How do you perceive a face when that face isn’t speaking the language you know, isn’t enveloped with the same thought constructs, a face whose movements aren’t punctuated by familiar units of language? I’m asking this of myself as I walk, practicing facial movements to remind my face of its own architectural tenets.
When we were planning this project last year, a model for social appearance began to develop, helping to focus work here in France. The model is an architecture based in punctuation, the colonnade, a social space configured to alternately conceal and reveal.
The traveller’s instinct is to naturalize what’s around him. Leading to conclusions, like wellworn curtains drawn on the very situations being viewed. Before arriving I saw the colonnade as a stable
internalized environment. Culturally learned gestures are framed within the arch, the shadowed space, a consistent punctuation.
But writing this I’m remembering a less stable Protean theory of natural behaviour which suggests that an animal like a rabbit with natural predators, has a hardwired landscape of rocks, trees and undulations in its brain. When chased it switches to this simulated landscape – weaving across real fields but dodging imaginary obstacles.
I can choose to look at a person walking towards me or not, and if I do look, I might recognize something about them, or not. If I’m in a crowded space these potential points of recognition flow faster and a shorthand is needed to deal with the accumulation.
The social space of the moment is keyed by what you wear and how, what you look at and why, how the awareness of being seen makes you feel and how attending to the presence of others is participatory in some way.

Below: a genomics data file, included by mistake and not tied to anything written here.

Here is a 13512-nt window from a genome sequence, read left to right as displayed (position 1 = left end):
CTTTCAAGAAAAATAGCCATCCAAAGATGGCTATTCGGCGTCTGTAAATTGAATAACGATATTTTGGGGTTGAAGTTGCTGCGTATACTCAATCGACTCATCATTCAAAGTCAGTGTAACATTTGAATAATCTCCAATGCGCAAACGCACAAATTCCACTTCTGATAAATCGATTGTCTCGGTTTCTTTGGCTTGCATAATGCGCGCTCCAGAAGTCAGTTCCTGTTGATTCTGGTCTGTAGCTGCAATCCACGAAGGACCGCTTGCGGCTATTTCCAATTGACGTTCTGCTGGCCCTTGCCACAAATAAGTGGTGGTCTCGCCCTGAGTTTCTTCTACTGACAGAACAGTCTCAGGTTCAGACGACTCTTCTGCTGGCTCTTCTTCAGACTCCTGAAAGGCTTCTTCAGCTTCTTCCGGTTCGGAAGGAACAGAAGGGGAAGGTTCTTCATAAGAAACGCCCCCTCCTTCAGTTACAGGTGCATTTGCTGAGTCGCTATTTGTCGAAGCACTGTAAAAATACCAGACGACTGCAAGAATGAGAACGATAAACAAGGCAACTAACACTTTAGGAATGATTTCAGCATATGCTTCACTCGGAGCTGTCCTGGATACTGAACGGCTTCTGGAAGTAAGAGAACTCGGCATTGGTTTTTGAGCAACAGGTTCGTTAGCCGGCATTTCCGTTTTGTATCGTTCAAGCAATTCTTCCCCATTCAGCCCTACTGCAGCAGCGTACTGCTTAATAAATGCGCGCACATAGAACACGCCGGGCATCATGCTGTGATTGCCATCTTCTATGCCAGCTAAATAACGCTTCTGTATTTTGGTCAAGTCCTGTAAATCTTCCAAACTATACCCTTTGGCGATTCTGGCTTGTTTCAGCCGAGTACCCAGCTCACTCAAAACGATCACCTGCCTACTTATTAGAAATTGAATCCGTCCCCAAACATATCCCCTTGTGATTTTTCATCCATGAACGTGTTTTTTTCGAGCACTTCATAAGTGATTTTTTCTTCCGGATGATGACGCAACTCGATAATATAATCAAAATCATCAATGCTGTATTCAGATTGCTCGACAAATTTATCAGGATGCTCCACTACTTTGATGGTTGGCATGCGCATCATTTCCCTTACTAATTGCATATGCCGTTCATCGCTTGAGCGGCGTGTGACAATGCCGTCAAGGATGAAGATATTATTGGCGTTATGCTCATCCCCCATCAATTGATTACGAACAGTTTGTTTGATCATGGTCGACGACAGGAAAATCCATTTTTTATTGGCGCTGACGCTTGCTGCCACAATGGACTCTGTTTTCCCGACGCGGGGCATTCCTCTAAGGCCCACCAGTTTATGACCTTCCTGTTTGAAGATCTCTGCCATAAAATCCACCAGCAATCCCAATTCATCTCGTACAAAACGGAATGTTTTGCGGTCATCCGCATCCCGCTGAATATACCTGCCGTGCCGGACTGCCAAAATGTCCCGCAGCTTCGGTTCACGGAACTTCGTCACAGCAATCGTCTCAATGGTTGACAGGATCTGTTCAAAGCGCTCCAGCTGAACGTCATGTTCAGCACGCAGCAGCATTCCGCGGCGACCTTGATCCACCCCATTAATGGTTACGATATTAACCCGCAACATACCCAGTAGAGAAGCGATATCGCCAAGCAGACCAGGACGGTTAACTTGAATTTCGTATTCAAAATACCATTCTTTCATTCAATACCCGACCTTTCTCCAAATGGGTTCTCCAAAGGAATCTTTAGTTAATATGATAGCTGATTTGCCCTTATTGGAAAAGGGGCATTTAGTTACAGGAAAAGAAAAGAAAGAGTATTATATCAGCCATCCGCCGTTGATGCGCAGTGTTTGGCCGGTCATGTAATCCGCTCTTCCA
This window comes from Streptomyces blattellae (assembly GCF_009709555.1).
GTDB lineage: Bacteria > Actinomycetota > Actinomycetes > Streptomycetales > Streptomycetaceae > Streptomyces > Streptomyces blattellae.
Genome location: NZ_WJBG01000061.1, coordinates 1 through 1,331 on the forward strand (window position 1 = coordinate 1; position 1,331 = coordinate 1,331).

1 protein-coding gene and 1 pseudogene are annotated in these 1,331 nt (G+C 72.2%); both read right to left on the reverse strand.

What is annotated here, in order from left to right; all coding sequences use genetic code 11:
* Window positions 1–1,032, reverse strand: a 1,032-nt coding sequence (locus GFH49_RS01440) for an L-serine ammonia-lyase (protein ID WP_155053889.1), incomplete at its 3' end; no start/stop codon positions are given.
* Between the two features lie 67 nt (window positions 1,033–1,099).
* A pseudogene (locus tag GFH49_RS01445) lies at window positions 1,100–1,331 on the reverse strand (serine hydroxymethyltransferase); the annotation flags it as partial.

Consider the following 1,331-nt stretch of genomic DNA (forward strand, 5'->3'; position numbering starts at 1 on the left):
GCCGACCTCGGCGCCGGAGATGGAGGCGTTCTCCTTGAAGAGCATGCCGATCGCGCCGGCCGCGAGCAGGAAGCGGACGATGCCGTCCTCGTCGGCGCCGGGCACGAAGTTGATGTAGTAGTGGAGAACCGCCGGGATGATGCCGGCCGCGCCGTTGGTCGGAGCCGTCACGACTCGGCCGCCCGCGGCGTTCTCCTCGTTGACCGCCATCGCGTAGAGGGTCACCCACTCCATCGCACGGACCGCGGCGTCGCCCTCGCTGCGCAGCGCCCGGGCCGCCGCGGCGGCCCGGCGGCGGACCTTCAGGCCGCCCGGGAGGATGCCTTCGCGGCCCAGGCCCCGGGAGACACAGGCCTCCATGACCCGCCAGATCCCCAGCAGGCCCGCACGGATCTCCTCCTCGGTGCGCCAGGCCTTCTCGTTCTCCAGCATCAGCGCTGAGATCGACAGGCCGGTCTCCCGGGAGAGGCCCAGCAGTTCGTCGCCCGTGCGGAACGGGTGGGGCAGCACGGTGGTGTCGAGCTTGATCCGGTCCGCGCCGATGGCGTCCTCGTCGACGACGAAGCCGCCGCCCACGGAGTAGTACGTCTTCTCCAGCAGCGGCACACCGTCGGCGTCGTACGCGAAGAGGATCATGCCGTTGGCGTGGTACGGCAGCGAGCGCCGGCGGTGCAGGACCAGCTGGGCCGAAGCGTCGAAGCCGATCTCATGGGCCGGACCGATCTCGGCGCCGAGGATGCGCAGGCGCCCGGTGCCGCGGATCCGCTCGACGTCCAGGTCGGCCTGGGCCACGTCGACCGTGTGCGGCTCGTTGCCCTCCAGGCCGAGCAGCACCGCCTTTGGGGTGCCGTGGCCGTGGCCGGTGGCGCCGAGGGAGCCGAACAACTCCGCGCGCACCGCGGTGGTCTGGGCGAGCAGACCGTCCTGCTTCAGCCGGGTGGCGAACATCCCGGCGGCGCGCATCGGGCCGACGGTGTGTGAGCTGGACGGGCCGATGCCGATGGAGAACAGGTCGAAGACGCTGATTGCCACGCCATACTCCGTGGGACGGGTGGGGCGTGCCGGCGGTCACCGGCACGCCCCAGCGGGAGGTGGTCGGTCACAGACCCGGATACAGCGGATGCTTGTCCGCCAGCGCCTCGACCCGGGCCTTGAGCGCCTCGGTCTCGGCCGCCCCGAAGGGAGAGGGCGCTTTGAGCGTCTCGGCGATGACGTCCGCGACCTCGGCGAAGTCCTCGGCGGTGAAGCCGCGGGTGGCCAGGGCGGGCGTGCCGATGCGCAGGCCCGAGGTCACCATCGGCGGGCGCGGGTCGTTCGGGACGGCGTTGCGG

I’m walking on a street with a panorama of the city below me. The city of Lyon stands up like one of Pissaro’s densely worked surfaces of chimneys and smoke. A woman with her daughter walks on the other side, and as we draw level she looks across my path to the view with a warm smile. It’s an ambient look, as opposed to the quick glance I make in her direction. I’m left with images of this face, it’s symmetries and plays of light, its attitude projected into space both aware and disinterested.
First important point to note is the face, the whole figure, the person in a social context is a kind of abstraction. It’s form softened, washed and polished in its culture.
Second, people are not abstractions and the responses one has to others are as real in origin as anything can be.
I’m waiting to buy some vegetables at a crowded market stall, a woman who I’d avoided previously appears beside me with her hand opened, and pointing with the other to the stall saying repeatedly in bracketed french …to eat. She looks me in the eye and physically presses above the market clamour. I eventually attend to her appeal and she punctuates the situation with a kind of post-performance bow. The whole thing takes place in the foregrounded space of a still life, I’m left with body image fragments, the lined palm of a hand, a taut mouth, the hard border of a face edged with tightly pulled hair. Objects, or strange castings settling among the flora of the stall.
Memories are like sculptured castings, the remains of old statuary once the momentary wave of the situation has washed away. But within the social space an arm placed with a gesture upon the knee is visible while the rest of the figure slips into reflected space, there and not there in the punctuated separations of one thing from another.